Small Business Health Plans Forward

March 27, 2006
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WASHINGTON, D.C. — Small businesses may have a new opportunity to save money on health insurance, if a bill recently approved by a Senate committee survives its journey up Capitol Hill and becomes law. The Health Insurance Marketplace Modernization and Affordability Act would allow for the creation of a new class of health insurance: the small business health plan. And while that prospect has many business owners across the country watching in anticipation, it has some states and consumer advocacy groups on the defensive.

In simple terms, the bill would allow small businesses to band together and provide group health insurance on their own terms. If that sounds familiar, it's because some variation of the same concept has been on the table for over a decade. Numerous versions have passed in the House of Representatives, but have invariably lost traction in the Senate. This bill, introduced by Wyoming Republican Michael Enzi, takes many features from the failed House attempts, but adds in some protections aimed at appeasing state regulators and consumer protection organizations.

Those groups are concerned for two primary reasons. First, they fear that state regulation, such as Michigan's Patient Bill of Rights, would be circumvented if the association plans were federally regulated. Secondly, they are worried that associations would be free to "cherry pick" the best, healthiest members to join their plans, thus lowering their risk and the associated premiums. In turn, those with the highest risk factors might find themselves unable to afford or to access health insurance.

Enzi's bill tries to allay those fears. The proposal would, according to Enzi, streamline "the current hodgepodge of varying state regulation," while simultaneously preserving a "strong state role in insurance oversight and consumer protection."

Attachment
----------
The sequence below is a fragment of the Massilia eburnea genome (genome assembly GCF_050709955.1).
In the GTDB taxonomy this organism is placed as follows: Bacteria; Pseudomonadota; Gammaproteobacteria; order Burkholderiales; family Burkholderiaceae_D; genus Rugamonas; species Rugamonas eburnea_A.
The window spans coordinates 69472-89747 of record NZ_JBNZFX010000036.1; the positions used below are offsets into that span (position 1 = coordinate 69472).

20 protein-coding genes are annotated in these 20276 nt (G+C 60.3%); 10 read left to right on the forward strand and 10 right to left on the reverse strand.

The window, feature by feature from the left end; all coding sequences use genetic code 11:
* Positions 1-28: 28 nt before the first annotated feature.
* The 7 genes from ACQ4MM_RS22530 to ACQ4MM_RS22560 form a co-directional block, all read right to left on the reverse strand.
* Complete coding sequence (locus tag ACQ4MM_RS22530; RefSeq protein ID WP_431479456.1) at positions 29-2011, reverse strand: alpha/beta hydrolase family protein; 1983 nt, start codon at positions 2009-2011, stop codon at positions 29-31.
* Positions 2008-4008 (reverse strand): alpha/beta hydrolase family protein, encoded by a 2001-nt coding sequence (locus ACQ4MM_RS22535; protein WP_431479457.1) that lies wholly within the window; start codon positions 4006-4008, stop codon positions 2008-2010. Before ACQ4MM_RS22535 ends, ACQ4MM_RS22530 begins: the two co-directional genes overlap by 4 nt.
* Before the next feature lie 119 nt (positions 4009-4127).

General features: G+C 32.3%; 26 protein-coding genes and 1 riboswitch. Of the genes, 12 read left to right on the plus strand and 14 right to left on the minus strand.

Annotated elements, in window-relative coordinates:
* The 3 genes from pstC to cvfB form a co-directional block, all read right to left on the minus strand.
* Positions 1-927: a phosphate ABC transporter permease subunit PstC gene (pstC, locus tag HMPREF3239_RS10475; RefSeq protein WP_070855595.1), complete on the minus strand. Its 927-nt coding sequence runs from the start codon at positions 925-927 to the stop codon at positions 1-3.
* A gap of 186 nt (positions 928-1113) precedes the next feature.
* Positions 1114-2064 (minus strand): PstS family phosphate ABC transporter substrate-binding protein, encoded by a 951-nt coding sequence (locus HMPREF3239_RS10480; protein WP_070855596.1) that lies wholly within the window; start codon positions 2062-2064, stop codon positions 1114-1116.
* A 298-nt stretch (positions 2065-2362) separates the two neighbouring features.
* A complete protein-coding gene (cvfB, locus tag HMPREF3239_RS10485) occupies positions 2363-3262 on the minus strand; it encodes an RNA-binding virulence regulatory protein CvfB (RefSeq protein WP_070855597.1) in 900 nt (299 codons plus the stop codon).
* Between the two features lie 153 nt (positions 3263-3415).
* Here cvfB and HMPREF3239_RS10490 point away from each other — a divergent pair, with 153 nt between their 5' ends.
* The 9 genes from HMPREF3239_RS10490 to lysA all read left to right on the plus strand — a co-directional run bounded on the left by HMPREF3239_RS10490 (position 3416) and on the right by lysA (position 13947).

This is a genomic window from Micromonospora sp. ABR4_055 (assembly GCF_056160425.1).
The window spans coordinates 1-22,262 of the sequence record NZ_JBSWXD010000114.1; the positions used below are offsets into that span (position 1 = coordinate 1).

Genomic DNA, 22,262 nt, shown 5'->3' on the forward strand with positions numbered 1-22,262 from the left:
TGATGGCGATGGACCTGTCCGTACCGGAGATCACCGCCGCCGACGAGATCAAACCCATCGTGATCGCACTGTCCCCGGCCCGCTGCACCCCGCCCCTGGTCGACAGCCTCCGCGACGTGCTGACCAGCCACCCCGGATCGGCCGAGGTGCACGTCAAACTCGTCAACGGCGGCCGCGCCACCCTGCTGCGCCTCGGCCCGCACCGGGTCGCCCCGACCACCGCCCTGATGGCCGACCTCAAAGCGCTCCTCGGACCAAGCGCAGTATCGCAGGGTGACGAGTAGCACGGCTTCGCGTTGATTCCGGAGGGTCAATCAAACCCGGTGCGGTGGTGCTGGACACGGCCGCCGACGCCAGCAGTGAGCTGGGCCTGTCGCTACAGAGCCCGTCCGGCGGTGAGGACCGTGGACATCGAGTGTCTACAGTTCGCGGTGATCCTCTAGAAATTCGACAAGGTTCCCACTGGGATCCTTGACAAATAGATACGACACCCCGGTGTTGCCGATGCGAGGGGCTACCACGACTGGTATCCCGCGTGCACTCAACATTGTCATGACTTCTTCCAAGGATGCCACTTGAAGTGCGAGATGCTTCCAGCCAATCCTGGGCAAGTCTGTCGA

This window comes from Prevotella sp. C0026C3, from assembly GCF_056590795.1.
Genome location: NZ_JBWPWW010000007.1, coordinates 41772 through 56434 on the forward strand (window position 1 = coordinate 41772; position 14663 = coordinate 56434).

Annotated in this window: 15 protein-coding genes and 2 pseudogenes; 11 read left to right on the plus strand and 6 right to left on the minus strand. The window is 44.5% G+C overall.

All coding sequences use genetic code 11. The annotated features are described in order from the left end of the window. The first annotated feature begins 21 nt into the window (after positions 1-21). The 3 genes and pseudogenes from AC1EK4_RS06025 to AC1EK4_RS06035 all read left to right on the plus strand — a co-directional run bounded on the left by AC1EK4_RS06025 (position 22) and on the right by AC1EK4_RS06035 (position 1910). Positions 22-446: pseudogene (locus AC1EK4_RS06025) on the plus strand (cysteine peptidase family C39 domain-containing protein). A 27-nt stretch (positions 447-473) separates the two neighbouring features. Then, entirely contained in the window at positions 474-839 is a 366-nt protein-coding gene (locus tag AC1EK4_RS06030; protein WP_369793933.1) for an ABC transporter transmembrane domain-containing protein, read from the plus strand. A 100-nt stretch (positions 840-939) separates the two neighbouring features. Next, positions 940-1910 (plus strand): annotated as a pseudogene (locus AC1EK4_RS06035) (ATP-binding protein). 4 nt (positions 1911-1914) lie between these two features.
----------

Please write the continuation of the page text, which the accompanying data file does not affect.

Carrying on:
"With the help of a diverse group of senators and business groups representing small business, we've bridged the gap between small business proponents of traditional association health plans and state-based interests worried about the prospects of dramatic regulatory changes in health insurance markets," Enzi said in a statement following the 11-9 passage of the bill by the Senate's Health, Education, Labor and Pensions Committee.

According to an analysis of the bill, Enzi has succeeded in improving the previously suggested association health plan model. The Milwaukee consulting firm of Mercer Oliver Wyman prepared a comparison of Enzi's bill and 2003's Small Business Health Fairness Act, the most recent failed attempt at association health plans. The Mercer study found that the new proposal is superior in a number of aspects.

If Enzi's bill should be fully implemented, the report found, small businesses would see an aggregate savings of 12 percent on health insurance premiums. New risk rating models, new pricing and other factors would attract roughly 900,000 currently uninsured individuals to the small business health plans, a marked improvement over the previously proposed plans. The report goes on to suggest that while this legislation would be effective in stemming the increases in health insurance premiums, it would do nothing to address the underlying increases in health care costs.